Yesterday I used the basic Logosynthesis process when I could not stop thinking about a slightly uncomfortable encounter I had earlier in the day.

I had been judging my own actions about both protecting and not protecting my own boundaries.

The process worked and I didn’t give the encounter another thought until this morning when I was in the car with my husband, returning to the place where the encounter occurred. Then I started obsessing about it again.

Jonathan is also a Master Logosynthesis Practitioner and I shared my story with him. We searched for what was still undone, couldn’t find anything, and I realized that the difference was that the entire issue was no longer a secret. Sharing it was what had been left out and was now complete.

Later I was reminded of a Brené Brown technique of sharing old feelings of shame with a “shame-buddy” as part of a process to resolve them. I wondered if my experience was similar to this process. Once I shared something after my initial work, it vanished.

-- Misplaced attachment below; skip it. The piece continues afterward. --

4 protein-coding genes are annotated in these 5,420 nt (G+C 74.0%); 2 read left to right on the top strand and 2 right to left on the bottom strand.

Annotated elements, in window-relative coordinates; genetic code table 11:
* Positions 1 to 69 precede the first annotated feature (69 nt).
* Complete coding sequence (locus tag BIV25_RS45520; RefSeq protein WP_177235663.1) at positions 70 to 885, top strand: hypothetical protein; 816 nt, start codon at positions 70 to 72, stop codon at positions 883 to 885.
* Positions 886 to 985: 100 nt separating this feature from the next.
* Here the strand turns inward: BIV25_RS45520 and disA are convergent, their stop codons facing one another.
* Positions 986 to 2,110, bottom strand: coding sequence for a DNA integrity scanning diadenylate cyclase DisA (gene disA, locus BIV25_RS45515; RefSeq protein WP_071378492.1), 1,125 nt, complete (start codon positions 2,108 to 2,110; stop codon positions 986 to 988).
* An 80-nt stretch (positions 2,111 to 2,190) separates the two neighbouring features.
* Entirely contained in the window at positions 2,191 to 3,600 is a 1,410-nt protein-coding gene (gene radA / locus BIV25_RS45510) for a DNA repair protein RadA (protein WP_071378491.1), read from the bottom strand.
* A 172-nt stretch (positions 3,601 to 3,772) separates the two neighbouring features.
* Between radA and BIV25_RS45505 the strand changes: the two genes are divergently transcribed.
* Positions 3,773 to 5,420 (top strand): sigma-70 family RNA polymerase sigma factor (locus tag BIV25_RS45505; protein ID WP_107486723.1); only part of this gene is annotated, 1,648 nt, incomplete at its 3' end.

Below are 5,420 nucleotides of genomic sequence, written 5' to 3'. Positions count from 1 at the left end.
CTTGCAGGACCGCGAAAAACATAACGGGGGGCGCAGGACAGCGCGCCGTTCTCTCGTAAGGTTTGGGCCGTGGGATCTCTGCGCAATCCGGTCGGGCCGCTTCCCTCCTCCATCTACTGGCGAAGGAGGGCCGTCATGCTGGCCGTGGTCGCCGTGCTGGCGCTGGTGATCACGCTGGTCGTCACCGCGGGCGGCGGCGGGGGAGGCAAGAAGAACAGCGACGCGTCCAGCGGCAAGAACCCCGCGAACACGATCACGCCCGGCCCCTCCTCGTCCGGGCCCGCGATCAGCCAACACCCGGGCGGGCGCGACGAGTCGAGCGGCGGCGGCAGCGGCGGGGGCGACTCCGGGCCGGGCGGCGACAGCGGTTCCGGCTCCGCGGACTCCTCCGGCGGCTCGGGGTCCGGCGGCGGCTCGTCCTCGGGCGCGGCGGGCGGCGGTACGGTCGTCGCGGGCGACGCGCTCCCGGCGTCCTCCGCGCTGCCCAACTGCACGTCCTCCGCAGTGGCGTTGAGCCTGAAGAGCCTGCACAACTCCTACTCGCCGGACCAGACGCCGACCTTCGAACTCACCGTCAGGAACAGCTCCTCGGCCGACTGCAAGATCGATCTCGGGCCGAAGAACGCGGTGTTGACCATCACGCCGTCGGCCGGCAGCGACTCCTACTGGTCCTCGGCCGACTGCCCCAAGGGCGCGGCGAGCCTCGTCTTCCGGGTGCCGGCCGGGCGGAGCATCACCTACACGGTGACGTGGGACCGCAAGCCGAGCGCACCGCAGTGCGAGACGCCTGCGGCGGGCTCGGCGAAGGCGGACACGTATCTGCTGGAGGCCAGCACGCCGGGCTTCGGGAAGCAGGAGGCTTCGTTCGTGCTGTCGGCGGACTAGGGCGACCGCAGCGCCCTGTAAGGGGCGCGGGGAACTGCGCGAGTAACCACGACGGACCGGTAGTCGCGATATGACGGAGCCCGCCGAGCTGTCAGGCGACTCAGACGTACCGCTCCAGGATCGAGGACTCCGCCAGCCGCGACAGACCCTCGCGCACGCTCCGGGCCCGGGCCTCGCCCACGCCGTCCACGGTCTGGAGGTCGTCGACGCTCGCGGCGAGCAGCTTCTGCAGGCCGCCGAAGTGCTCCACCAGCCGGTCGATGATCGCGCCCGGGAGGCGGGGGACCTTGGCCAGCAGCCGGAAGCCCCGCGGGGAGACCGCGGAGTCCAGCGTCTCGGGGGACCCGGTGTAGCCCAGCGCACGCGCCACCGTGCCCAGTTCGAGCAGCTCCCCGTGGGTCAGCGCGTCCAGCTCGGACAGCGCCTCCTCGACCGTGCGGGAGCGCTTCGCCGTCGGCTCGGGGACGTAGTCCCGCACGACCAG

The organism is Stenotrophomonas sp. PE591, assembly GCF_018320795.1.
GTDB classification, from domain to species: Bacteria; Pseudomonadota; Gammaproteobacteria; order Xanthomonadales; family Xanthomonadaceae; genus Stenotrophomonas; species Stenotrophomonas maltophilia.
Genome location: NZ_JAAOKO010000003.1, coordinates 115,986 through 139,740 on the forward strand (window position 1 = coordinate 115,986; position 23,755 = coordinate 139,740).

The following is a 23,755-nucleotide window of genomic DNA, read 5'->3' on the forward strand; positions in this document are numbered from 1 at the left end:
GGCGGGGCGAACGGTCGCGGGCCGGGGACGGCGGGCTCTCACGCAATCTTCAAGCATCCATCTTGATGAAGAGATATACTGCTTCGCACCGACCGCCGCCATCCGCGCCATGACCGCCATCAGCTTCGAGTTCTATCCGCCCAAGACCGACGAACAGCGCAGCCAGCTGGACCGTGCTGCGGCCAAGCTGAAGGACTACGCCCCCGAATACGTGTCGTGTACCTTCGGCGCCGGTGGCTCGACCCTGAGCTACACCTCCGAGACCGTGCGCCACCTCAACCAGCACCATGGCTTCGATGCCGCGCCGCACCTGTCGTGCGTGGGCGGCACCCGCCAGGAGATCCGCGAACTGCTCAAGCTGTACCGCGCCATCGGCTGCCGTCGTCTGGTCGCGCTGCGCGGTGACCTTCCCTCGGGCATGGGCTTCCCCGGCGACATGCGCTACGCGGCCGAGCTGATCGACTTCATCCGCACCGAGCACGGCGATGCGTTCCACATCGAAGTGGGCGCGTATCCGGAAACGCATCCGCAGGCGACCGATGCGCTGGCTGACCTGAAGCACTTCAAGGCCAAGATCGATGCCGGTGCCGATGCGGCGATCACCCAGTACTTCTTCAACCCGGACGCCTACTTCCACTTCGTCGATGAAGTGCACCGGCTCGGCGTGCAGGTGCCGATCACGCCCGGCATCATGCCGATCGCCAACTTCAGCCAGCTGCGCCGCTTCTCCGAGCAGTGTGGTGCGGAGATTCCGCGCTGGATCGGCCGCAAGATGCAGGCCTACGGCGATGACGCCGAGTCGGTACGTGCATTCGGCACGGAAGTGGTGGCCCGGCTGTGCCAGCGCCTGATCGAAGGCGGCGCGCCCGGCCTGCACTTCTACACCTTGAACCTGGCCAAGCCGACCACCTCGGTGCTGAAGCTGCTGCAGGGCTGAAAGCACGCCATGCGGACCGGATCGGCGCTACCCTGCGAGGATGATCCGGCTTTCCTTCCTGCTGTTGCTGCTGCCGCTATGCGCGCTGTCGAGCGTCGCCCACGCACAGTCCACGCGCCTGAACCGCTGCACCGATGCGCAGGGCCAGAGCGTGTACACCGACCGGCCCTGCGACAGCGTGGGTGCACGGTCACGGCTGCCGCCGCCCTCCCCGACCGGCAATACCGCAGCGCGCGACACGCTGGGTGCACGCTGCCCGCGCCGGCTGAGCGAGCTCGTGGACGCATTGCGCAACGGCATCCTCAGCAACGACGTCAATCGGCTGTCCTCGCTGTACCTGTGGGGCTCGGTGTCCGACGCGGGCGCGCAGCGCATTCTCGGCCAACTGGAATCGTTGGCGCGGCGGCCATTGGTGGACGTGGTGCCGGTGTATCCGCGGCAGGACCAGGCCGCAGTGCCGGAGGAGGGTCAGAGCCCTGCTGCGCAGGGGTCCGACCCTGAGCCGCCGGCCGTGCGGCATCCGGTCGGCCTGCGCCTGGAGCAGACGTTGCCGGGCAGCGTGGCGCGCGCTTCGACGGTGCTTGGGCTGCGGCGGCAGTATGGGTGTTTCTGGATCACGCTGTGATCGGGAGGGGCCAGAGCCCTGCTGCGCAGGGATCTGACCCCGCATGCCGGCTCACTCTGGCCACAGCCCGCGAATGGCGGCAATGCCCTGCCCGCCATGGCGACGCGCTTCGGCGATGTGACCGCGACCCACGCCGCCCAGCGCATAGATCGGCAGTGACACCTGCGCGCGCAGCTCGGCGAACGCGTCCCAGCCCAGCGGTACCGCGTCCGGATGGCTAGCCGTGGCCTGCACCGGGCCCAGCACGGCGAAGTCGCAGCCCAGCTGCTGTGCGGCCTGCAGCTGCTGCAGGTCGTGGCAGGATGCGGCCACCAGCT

Logosynthesis can certainly be used alone as a self-coaching technique. However, it was originally developed as a tool a therapist could use. I think that it may be important to use it with a “buddy” when a problem isn’t easily resolved.

This link will take you to an example of a partner leading you through the Logosynthesis process from Letting It Go: Relieve Anxiety and Toxic Stress in Just a Few Minutes Using Only Words (Rapid Relief with Logosynthesis®)

This paragraph is a comment I wrote about a passage on Page 58 of Letting It Go. You can see the passage in the book. You can also see the excerpt here. This link will take you to, where I regularly publish comments on parts of this book. This is a site where authors share of their work. You can subscribe to my musings, there, as well as to the musings of many other authors. It’s a great place to learn about new books and I recommend that you visit.